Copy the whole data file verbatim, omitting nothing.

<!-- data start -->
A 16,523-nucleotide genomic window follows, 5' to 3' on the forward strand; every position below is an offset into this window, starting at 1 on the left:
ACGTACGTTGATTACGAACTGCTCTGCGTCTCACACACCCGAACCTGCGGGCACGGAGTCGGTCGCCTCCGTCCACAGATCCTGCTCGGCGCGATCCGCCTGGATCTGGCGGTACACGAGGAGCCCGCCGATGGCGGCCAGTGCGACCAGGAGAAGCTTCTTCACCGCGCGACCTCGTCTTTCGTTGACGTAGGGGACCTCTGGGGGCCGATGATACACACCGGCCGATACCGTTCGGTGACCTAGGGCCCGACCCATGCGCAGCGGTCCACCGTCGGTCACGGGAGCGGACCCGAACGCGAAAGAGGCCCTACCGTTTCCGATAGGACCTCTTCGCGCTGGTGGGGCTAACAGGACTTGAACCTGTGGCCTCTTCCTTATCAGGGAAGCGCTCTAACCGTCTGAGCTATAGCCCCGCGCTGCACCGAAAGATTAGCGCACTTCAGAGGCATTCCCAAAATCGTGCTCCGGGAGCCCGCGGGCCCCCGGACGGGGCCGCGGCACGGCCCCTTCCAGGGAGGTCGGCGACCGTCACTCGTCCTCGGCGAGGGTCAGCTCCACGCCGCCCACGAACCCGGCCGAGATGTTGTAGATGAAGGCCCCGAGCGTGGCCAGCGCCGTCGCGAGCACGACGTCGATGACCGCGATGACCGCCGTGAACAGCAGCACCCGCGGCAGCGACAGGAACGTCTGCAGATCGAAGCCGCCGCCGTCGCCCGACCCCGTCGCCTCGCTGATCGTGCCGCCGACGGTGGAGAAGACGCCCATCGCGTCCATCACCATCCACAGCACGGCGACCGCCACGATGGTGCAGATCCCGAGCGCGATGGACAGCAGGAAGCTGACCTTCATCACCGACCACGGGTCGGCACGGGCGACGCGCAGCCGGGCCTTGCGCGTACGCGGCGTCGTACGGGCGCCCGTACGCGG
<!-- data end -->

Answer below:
A 16,523-nucleotide genomic window follows, 5' to 3' on the forward strand; every position below is an offset into this window, starting at 1 on the left:
ACGTACGTTGATTACGAACTGCTCTGCGTCTCACACACCCGAACCTGCGGGCACGGAGTCGGTCGCCTCCGTCCACAGATCCTGCTCGGCGCGATCCGCCTGGATCTGGCGGTACACGAGGAGCCCGCCGATGGCGGCCAGTGCGACCAGGAGAAGCTTCTTCACCGCGCGACCTCGTCTTTCGTTGACGTAGGGGACCTCTGGGGGCCGATGATACACACCGGCCGATACCGTTCGGTGACCTAGGGCCCGACCCATGCGCAGCGGTCCACCGTCGGTCACGGGAGCGGACCCGAACGCGAAAGAGGCCCTACCGTTTCCGATAGGACCTCTTCGCGCTGGTGGGGCTAACAGGACTTGAACCTGTGGCCTCTTCCTTATCAGGGAAGCGCTCTAACCGTCTGAGCTATAGCCCCGCGCTGCACCGAAAGATTAGCGCACTTCAGAGGCATTCCCAAAATCGTGCTCCGGGAGCCCGCGGGCCCCCGGACGGGGCCGCGGCACGGCCCCTTCCAGGGAGGTCGGCGACCGTCACTCGTCCTCGGCGAGGGTCAGCTCCACGCCGCCCACGAACCCGGCCGAGATGTTGTAGATGAAGGCCCCGAGCGTGGCCAGCGCCGTCGCGAGCACGACGTCGATGACCGCGATGACCGCCGTGAACAGCAGCACCCGCGGCAGCGACAGGAACGTCTGCAGATCGAAGCCGCCGCCGTCGCCCGACCCCGTCGCCTCGCTGATCGTGCCGCCGACGGTGGAGAAGACGCCCATCGCGTCCATCACCATCCACAGCACGGCGACCGCCACGATGGTGCAGATCCCGAGCGCGATGGACAGCAGGAAGCTGACCTTCATCACCGACCACGGGTCGGCACGGGCGACGCGCAGCCGGGCCTTGCGCGTACGCGGCGTCGTACGGGCGCCCGTACGCGG